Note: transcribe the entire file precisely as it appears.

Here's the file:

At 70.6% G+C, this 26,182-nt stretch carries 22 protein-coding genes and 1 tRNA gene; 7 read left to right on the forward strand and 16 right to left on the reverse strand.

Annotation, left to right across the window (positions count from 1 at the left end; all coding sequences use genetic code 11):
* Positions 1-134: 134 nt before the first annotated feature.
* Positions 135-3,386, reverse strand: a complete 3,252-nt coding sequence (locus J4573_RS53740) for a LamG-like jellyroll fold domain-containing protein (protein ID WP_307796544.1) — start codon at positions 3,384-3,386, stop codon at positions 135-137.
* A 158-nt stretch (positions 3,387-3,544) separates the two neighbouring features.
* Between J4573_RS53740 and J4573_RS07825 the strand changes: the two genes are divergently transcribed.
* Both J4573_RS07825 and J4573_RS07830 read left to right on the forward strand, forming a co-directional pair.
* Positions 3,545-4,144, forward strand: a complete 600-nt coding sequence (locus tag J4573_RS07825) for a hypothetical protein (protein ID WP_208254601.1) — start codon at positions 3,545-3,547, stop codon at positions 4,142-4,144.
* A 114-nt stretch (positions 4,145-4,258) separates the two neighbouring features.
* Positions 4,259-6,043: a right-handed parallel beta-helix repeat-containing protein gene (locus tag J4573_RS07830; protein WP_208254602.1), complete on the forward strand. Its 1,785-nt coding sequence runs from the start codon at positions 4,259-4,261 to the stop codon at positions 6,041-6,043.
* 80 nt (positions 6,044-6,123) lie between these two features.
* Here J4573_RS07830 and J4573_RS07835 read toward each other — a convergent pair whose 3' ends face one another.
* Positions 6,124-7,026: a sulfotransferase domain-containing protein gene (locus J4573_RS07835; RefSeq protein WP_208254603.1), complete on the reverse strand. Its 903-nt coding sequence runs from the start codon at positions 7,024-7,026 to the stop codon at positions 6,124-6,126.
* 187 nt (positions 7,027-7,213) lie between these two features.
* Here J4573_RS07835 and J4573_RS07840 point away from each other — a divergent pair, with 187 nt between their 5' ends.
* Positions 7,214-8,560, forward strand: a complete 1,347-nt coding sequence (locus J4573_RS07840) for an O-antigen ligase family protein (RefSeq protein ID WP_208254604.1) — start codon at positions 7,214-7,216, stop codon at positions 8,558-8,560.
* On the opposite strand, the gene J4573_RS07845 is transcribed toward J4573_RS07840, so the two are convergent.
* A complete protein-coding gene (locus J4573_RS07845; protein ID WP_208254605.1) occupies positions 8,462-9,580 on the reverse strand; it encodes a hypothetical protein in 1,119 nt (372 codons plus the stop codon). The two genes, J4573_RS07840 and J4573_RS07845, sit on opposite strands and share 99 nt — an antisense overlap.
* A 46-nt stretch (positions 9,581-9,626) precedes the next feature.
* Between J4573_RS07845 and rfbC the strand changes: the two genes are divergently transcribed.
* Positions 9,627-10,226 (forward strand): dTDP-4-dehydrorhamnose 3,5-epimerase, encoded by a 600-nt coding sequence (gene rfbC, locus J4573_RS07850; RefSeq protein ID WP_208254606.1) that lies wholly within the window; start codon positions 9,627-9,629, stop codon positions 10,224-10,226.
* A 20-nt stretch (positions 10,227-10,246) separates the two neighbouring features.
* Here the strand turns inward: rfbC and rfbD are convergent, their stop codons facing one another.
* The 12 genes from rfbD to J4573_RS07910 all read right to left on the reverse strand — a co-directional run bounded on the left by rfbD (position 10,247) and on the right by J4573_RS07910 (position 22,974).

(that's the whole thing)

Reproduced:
At 70.6% G+C, this 26,182-nt stretch carries 22 protein-coding genes and 1 tRNA gene; 7 read left to right on the forward strand and 16 right to left on the reverse strand.

Annotation, left to right across the window (positions count from 1 at the left end; all coding sequences use genetic code 11):
* Positions 1-134: 134 nt before the first annotated feature.
* Positions 135-3,386, reverse strand: a complete 3,252-nt coding sequence (locus J4573_RS53740) for a LamG-like jellyroll fold domain-containing protein (protein ID WP_307796544.1) — start codon at positions 3,384-3,386, stop codon at positions 135-137.
* A 158-nt stretch (positions 3,387-3,544) separates the two neighbouring features.
* Between J4573_RS53740 and J4573_RS07825 the strand changes: the two genes are divergently transcribed.
* Both J4573_RS07825 and J4573_RS07830 read left to right on the forward strand, forming a co-directional pair.
* Positions 3,545-4,144, forward strand: a complete 600-nt coding sequence (locus tag J4573_RS07825) for a hypothetical protein (protein ID WP_208254601.1) — start codon at positions 3,545-3,547, stop codon at positions 4,142-4,144.
* A 114-nt stretch (positions 4,145-4,258) separates the two neighbouring features.
* Positions 4,259-6,043: a right-handed parallel beta-helix repeat-containing protein gene (locus tag J4573_RS07830; protein WP_208254602.1), complete on the forward strand. Its 1,785-nt coding sequence runs from the start codon at positions 4,259-4,261 to the stop codon at positions 6,041-6,043.
* 80 nt (positions 6,044-6,123) lie between these two features.
* Here J4573_RS07830 and J4573_RS07835 read toward each other — a convergent pair whose 3' ends face one another.
* Positions 6,124-7,026: a sulfotransferase domain-containing protein gene (locus J4573_RS07835; RefSeq protein WP_208254603.1), complete on the reverse strand. Its 903-nt coding sequence runs from the start codon at positions 7,024-7,026 to the stop codon at positions 6,124-6,126.
* 187 nt (positions 7,027-7,213) lie between these two features.
* Here J4573_RS07835 and J4573_RS07840 point away from each other — a divergent pair, with 187 nt between their 5' ends.
* Positions 7,214-8,560, forward strand: a complete 1,347-nt coding sequence (locus J4573_RS07840) for an O-antigen ligase family protein (RefSeq protein ID WP_208254604.1) — start codon at positions 7,214-7,216, stop codon at positions 8,558-8,560.
* On the opposite strand, the gene J4573_RS07845 is transcribed toward J4573_RS07840, so the two are convergent.
* A complete protein-coding gene (locus J4573_RS07845; protein ID WP_208254605.1) occupies positions 8,462-9,580 on the reverse strand; it encodes a hypothetical protein in 1,119 nt (372 codons plus the stop codon). The two genes, J4573_RS07840 and J4573_RS07845, sit on opposite strands and share 99 nt — an antisense overlap.
* A 46-nt stretch (positions 9,581-9,626) precedes the next feature.
* Between J4573_RS07845 and rfbC the strand changes: the two genes are divergently transcribed.
* Positions 9,627-10,226 (forward strand): dTDP-4-dehydrorhamnose 3,5-epimerase, encoded by a 600-nt coding sequence (gene rfbC, locus J4573_RS07850; RefSeq protein ID WP_208254606.1) that lies wholly within the window; start codon positions 9,627-9,629, stop codon positions 10,224-10,226.
* A 20-nt stretch (positions 10,227-10,246) separates the two neighbouring features.
* Here the strand turns inward: rfbC and rfbD are convergent, their stop codons facing one another.
* The 12 genes from rfbD to J4573_RS07910 all read right to left on the reverse strand — a co-directional run bounded on the left by rfbD (position 10,247) and on the right by J4573_RS07910 (position 22,974).